The Trump Organisation is one of the best examples of this type of leadership, owned and managed by Donald Trump; he was able to make a mark in the business industry in the entire of America. He exercises a typical autocratic leadership and he wields all the power over his company. He involves himself in the slightest detail of his enterprise and accepts ideas only from a few selected members of his team. Donald trump, although autocratic and domineering, still manages to maintain respect for his employees, which is why until the present era; his businesses are still at its peak. (http://www.biography.com/articles/Donald-Trump-9511238)

1.2 Bureaucratic

This type of leadership is base on the book. Leaders and/or managers practicing this type of leadership tend to do everything which is stated on the book. This is particularly effective if the work in a particular organisation has a routine and if employees need to understand several particular rules and procedures.

1.3 Democratic

The type of leadership where employees participate in decision-making and overall problem solving. They can always suggest ideas which are considerable. Leaders' practicing this kind of leadership has very high regard to trust and motivation, usually this type of leadership produces high quality of work because the employees are enjoying the level of trust given to them and at the same time they were able to work on their own space allowing them to improve their job and be promoted.

1.4 Laissez- Faire

Type of leadership that is used if the employees of a ceratin organisation is trustworthy and highly skilled, because with this type of leadership, managers allow their employees to be of authority, they allow them to work on their own, come up with their goals and resolve problem in their own grasp.

Influential Factors Affecting the Leadership Style of an Organisation

Type of employees in an organisation

Type of situation an organisation is into

Scope of risk involve

Type of business

Organisational culture

Nature of task

Choosing the right leadership style for an organisation is of great importance. Once a leader is able to know what, when and how he will execute and use a particular style of management he believes suites the organisation, everything is expected to fall in its right place. It is a must that we consider the type of people we have in an organisation, and how they need to be handled. Organisations current state is also one of the priorities.

For example the situation calls for an urgent decision making, therefore, the organisation needs to implement a particular style wherein the leader or manager need not to consult anybody; rather, he can make the decision by himself. Another example is, if the organisation is consisted of employees who are highly skilled and intellectually capable, the organisation has to use a leadership style wherein these employees can utilize their knowledge and skills accordingly because, this type of individuals would not like the management to be doing the job such as decision making, etc alone, they like to be involve in every aspect of the operation.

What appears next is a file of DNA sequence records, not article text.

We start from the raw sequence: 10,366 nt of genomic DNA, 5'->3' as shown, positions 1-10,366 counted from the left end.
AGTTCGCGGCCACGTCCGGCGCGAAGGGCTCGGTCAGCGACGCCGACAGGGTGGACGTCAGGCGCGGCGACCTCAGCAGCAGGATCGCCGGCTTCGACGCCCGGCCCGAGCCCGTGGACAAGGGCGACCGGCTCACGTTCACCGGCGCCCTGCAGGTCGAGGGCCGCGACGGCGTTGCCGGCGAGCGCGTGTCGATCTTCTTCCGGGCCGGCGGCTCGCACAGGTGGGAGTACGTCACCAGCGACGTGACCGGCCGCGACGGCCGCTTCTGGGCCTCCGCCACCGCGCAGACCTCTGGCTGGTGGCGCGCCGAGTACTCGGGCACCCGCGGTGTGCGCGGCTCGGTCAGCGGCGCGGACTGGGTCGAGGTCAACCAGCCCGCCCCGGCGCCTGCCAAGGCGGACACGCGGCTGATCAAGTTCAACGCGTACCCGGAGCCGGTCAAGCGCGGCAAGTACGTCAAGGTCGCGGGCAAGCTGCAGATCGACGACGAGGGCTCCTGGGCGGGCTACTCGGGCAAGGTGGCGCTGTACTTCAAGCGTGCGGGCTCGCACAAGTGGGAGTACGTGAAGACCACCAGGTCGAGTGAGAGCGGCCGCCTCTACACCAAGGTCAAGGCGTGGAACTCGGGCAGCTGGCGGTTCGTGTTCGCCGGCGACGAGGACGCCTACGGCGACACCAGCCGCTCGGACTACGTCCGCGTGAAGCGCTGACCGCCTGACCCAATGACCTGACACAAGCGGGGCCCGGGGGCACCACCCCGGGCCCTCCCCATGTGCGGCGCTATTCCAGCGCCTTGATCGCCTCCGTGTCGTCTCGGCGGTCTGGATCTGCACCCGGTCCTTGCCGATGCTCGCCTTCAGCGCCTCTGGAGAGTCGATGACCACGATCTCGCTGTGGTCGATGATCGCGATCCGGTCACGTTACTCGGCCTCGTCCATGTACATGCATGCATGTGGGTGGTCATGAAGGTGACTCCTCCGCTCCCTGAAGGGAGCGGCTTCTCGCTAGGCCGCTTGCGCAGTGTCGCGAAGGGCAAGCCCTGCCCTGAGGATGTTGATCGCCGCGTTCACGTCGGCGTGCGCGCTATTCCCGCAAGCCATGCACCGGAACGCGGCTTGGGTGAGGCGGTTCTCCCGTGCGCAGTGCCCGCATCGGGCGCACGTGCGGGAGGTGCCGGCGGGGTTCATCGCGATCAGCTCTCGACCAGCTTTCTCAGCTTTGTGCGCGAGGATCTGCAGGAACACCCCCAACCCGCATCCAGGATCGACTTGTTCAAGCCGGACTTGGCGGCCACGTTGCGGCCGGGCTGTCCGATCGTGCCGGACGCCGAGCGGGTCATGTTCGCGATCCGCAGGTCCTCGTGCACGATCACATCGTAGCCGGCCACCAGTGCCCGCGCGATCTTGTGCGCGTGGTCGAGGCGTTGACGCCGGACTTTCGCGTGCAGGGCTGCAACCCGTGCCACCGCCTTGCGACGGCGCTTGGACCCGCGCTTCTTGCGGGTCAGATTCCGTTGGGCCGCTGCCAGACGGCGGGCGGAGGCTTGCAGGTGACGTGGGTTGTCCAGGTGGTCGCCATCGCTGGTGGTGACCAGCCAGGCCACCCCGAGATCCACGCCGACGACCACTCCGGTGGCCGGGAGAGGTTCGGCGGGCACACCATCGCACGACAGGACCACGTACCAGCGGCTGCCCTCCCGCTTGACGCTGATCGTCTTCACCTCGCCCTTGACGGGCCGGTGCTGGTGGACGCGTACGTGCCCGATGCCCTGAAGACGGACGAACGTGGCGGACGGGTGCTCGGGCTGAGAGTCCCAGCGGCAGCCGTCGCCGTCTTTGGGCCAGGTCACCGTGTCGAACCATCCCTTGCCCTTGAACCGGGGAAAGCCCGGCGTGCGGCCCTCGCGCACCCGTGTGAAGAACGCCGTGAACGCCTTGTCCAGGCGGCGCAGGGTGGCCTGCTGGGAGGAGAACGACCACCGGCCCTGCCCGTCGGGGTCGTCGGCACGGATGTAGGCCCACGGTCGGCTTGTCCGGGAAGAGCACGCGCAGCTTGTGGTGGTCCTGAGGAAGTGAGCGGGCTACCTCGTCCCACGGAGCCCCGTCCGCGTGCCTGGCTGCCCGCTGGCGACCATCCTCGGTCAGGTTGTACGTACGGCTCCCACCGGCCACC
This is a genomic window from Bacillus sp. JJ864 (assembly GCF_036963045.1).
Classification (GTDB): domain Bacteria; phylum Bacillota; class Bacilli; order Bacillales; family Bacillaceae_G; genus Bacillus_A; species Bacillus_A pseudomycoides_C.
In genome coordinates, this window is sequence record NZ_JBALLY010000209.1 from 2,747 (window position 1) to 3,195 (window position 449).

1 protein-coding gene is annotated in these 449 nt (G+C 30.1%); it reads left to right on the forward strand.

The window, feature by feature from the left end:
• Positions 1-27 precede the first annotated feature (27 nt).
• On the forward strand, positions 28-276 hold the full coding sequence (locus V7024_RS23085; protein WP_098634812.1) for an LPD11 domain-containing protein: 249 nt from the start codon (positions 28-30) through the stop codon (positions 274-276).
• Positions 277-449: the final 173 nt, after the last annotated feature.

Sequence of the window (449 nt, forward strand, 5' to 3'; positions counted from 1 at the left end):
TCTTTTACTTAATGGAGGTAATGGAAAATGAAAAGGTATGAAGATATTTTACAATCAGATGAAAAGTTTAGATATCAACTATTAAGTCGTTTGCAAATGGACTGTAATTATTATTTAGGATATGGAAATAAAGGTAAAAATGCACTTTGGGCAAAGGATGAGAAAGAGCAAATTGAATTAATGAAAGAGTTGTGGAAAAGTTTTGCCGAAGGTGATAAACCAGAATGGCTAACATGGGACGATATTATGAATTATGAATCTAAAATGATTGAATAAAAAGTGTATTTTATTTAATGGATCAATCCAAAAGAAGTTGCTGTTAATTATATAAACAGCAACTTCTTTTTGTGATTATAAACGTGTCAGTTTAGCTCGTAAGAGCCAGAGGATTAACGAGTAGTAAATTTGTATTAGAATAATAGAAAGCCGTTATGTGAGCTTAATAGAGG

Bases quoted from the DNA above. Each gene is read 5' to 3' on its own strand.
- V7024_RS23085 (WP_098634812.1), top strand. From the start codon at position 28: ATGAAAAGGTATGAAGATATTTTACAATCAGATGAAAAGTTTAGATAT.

Choice of leadership style affects teambuilding in the sense that it provides a framework of combined intelligence, shared vision among employees and the managers/leaders; especially if the right style is applied, everybody will be focusing in one direction and aiming only for the organisations goal.

Relevant Leadership Model and how it Improves An organisation

The leadership model that is implemented in a particular organisation has always something to do with the leadership style an organisation exercise. It has to blend somehow to secure those goals and future plans will be successful. There are several models of leadership which has various effects in organisations over all operation.

But still, some organisation will not stick to a particular model and style unless they are following a routine or if the work is just all about attaining the goals and are not very much inclined in the employees well being.

Action - Centred Leadership Model

As introduced by John Adair, he is very firm in stating that "it is what you do that makes you a leader". In this kind of model, leaders are more likely to practice a democratic style of leadership, for he is more focused on the action or productivity of the organisation without taking for granted the employees' individualism and their development so as the entire teams' importance and significance. ('Action Centred Leadership', John Adair 1973). Refer to diagram 1

Action - Centred Leadership Model

Leaders are focused on the overall performance of the organisation.




Diagram 1

With this model, work is clearly disseminated and explained by the leader to the entire team. Tasks are well discussed; clear and attainable objectives are set and individualism is being prioritised. Respect among the employees is visible and enough room for improvement and development is present in this model. Leaders usually performs the function and overseas that there is balance among this three.

This model helps improve the organisations working practices in the sense that every team or every employee looks forward to their everyday work or job because of the feeling of belongingness, acceptance, appreciation, respect and security they are getting from the management. Because of this, they are well motivated which cause them to perform at their highest efficiency and dedication, contributing to the organisations success and harmonious working environment.

Effective and Efficient Usage of Knowledge and Skills

Appropriate usage of knowledge and skills of employees is of great significance for an easier and faster work delegation within the organisation. For the same reason, it is crucial for leaders to be able to know and classify the kind of worker they have, this way they will be able to figure out which style of leadership and model will be most effective in handling employees. Just the same, recognition of employees' knowledge and level of competencies will definitely lead to a lasting and harmonised working relationship within the organisation.